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Global prevalence of antibiotic resistance in paediatric urinary tract infections caused by Escherichia coli and association with routine use of antibiotics in primary care: systematic review and meta-analysis

BMJ 2016; 352 doi: https://doi.org/10.1136/bmj.i939 (Published 15 March 2016) Cite this as: BMJ 2016;352:i939

Re: Global prevalence of antibiotic resistance in paediatric urinary tract infections caused by Escherichia coli and association with routine use of antibiotics in primary care: systematic review and meta-analysis

The article by Bryce et al. addresses the important growing concern that is antibiotic resistance. The researchers chose to conduct a systematic review and meta-analysis of this issue amongst the pediatric population with community acquired urinary tract infections caused by E. Coli. The data gathered by this team is impressive; it covered a wide range of countries and provided important statistics in terms of the different antibiotics used to treat urinary tract infections. In Canada, the recommended guidelines for treatment of urinary tract infections include the use of trimethoprim and nitrofurantoin, however it seems that ciprofloxacin is used more often (Public Health Agency of Canada, 2016). Interestingly enough, in the results found by Bryce et al., ciprofloxacin is shown to cause more resistance in children than nitrofurantoin did. This of importance for implication to practice in Canada; the recommendations and guidelines should be reinforced within our health care settings.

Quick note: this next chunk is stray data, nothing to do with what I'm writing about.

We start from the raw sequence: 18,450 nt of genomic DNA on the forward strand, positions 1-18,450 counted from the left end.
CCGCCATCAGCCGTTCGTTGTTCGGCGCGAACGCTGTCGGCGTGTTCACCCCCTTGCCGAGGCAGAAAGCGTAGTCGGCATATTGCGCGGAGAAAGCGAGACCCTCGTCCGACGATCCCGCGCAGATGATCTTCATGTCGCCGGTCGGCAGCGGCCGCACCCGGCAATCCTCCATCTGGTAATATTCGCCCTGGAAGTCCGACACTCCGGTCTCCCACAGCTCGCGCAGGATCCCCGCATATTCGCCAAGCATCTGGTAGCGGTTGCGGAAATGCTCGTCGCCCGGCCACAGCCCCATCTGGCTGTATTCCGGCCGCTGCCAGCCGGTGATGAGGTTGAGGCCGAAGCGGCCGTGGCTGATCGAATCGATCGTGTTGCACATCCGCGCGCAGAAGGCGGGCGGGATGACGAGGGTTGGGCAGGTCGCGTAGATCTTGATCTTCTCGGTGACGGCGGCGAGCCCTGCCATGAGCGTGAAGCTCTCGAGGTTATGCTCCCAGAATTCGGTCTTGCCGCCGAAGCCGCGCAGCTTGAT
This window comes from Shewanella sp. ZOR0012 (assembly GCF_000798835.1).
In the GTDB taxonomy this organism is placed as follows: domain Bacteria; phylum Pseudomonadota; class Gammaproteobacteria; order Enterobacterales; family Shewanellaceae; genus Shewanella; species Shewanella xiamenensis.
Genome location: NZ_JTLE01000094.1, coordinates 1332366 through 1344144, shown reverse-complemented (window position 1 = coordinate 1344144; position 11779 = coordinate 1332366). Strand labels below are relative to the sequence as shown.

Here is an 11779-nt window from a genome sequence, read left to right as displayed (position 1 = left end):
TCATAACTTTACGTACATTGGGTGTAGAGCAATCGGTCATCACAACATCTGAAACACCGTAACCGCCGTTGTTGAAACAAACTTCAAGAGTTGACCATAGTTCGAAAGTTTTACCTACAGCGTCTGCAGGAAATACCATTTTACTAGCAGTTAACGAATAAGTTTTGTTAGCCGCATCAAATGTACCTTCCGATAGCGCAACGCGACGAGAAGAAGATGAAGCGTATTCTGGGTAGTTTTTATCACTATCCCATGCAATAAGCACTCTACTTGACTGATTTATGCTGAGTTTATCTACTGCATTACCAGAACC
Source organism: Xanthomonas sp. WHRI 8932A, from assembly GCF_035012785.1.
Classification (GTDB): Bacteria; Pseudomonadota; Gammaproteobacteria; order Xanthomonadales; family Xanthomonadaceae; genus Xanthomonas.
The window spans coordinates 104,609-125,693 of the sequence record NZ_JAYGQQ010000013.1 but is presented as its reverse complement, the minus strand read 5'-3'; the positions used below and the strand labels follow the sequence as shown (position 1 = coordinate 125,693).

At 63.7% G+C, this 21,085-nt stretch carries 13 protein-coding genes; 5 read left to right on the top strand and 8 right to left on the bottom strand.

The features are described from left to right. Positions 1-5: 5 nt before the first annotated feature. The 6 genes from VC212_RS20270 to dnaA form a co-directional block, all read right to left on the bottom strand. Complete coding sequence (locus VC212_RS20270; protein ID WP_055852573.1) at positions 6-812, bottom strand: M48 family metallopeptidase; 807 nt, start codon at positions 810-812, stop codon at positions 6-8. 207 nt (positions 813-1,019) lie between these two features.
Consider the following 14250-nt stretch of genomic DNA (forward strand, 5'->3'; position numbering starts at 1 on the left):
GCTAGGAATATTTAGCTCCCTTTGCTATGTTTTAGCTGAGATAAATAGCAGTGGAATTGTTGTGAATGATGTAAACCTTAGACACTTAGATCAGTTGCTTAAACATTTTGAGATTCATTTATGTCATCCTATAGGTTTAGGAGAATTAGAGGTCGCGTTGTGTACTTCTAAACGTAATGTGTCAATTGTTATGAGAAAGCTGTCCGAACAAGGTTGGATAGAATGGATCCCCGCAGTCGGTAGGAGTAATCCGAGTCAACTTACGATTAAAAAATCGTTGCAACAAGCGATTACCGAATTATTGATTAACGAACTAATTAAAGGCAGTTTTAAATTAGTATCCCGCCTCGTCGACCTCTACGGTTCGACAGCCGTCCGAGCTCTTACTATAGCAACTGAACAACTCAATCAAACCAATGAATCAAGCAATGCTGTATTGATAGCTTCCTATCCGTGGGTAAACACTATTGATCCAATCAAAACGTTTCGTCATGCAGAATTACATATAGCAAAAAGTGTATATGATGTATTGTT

The eligibility criteria for this study was very well defined; it clearly stated that it only included children who had provided a urine sample. However, a recent study attributed the increase in antibiotic resistance in pediatric urinary tract infections to the lack of urine specimen collection for analysis and culture prior to treatment (Edlin & Copp, 2014); including this population in the study would have given a more in-depth investigation into the growing resistance. Further research on this topic should include inpatient data because there is a higher antibiotic resistance for urinary tract infections seen in this population than in the outpatient or community population (Edlin & Copp, 2014).

Being the first article “to explore and report global evidence regarding the prevalence of bacterial resistance in children’s urinary tract infections” (Bryce et al., 2016), this review is of great importance in nursing practice as is reminds us of the important concepts of disease prevention and health promotion (WHO, 2016). These notions aim to avoid disease manifestation and to empower the population to gain control over their own health (WHO, 2016). Nurses in primary care settings can direct parents to resources to increase their knowledge on different pediatric health issues and illness prevention. For example, the Canadian website Caring for Kids (www.caringforkids.cps.ca) provides parents with information on various childhood illnesses and gives parents guidelines for their prevention, including methods the prevent urinary tract infections.

References

Edlin, R. S., & Copp, H. L. (2014). Antibiotic resistance in pediatric urology. Therapeutic Advances in Urology, 6(2), 54–61. http://doi.org/10.1177/1756287213511508

Public Health Agency of Canada (2016). Canadian Antimicrobial Resistance Surveillance System – Report 2016. Retrieved from http://healthycanadians.gc.ca/publications/drugs-products-medicaments-pr...

World Health Organization (2016). Health promotion and disease prevention through population-based interventions, including action to address social determinants and health inequity. Retrieved from http://www.emro.who.int/about-who/public-health-functions/health-promoti...

Competing interests: No competing interests

23 November 2016
Valerie De Broux
RN, MSc(A) Candidate
Brantford,ON